If you want to learn French, properly, you will need to put some work in, but, as Dominic Bliss discovered, that doesn’t mean you can’t enjoy yourself at the same time
This is not your typical classroom. I’m standing in the cockpit of a speedboat, zipping across the bay of Marseille at about 50 knots while my French teacher, Brigitte Miramont, corrects my subjunctive verbs. On the starboard side are Marseille’s famous rocky inlets, known as Les Calanques. Ahead of me I can just make out the Château d’If, the island fortress immortalised in Alexandre Dumas’s novel The Count of Monte Cristo. I seriously doubt whether Dumas’s hero, Edmond Dantès, was worrying about his subjunctive verbs when he staged his daring escape from this prison island.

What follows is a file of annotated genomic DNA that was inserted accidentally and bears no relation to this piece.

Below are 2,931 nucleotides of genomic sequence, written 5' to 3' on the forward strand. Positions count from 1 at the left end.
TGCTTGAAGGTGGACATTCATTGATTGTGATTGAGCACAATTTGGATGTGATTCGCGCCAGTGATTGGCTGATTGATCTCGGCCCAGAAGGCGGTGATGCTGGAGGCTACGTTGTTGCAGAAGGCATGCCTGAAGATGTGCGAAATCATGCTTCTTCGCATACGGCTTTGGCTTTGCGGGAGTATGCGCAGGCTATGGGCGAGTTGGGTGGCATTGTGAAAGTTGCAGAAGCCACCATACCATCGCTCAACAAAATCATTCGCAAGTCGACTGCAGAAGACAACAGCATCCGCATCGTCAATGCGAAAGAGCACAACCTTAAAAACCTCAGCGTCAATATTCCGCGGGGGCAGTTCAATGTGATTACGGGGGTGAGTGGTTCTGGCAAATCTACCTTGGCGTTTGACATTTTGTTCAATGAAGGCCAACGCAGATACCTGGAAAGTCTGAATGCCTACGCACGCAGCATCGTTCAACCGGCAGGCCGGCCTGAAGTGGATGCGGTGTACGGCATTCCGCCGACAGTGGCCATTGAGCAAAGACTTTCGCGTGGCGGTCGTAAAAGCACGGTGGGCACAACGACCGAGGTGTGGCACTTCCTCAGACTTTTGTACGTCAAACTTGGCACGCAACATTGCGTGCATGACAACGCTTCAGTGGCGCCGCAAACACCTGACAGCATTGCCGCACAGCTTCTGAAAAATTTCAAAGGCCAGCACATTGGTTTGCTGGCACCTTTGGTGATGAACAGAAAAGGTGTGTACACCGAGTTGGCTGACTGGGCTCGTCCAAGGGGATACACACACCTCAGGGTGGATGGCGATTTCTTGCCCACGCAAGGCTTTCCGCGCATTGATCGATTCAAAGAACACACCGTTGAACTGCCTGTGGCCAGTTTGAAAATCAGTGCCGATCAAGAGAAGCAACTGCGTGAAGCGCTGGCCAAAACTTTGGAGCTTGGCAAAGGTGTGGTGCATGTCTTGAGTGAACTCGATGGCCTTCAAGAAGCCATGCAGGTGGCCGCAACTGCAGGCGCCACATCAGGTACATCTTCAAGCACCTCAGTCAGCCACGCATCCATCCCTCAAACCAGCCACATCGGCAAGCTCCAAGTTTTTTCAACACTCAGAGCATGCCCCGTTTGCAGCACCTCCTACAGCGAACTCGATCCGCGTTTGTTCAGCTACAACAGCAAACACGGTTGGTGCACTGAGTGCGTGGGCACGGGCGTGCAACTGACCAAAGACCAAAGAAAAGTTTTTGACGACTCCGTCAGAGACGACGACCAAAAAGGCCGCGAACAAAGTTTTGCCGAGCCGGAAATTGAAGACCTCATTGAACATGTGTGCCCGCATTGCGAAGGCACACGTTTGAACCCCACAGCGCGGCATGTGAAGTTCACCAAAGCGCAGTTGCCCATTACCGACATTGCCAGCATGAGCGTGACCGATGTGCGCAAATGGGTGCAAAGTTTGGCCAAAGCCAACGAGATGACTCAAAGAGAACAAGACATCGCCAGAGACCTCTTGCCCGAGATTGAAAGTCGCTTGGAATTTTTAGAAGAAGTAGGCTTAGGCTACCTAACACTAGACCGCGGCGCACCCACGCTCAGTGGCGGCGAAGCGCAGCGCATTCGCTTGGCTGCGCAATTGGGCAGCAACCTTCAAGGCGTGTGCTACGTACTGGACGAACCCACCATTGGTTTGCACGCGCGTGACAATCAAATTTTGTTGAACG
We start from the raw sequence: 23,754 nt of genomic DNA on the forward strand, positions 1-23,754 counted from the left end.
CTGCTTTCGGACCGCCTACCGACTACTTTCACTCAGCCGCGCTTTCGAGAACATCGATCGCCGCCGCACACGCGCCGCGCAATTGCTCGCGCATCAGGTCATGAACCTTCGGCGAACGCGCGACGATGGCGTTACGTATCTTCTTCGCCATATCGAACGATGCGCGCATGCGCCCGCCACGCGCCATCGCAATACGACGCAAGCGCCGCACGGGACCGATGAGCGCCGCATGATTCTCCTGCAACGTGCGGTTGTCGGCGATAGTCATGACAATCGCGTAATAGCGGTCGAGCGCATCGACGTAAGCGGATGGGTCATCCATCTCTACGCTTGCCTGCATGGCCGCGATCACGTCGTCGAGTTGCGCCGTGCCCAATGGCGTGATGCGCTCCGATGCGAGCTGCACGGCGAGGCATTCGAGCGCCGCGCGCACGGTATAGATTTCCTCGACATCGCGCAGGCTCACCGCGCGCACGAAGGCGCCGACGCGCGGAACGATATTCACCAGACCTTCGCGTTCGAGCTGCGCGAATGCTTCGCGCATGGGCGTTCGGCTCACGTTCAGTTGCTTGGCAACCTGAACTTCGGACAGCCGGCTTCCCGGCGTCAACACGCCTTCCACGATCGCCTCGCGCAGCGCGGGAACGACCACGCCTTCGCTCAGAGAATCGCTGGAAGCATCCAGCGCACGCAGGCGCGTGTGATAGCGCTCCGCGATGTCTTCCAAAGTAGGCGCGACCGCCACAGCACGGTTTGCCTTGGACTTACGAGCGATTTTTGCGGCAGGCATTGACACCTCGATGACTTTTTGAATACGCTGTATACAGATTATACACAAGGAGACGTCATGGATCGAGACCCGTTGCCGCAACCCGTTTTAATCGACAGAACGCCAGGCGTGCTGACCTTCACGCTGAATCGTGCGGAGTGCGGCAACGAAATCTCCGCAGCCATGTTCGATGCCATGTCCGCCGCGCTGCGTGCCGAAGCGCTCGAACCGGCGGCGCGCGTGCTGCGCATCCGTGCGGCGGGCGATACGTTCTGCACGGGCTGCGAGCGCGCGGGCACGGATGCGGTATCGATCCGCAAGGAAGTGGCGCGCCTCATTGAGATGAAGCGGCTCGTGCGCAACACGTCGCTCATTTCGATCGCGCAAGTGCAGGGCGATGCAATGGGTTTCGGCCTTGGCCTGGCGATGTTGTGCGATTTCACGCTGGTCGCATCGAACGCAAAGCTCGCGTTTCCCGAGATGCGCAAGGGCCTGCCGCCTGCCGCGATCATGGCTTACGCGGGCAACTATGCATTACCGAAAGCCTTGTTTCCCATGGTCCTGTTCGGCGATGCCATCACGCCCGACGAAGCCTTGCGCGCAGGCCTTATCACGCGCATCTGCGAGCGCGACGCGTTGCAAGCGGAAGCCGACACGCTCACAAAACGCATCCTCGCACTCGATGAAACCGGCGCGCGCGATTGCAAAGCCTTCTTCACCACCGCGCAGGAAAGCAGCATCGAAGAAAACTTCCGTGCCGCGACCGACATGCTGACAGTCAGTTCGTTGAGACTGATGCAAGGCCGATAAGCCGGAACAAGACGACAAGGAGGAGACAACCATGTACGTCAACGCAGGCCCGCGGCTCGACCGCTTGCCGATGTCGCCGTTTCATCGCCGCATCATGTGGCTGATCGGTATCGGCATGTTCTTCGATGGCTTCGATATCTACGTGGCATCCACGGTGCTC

But that’s exactly the point of Brigitte’s language teaching programme (called Live and Learn en Provence). You learn French while living like a local. “The opportunities to immerse yourself in my country’s culture and language are numerous and varied,” Brigitte explains. “The learning is customised to your needs and interests, mixing lessons, sightseeing, cultural activities and sport.”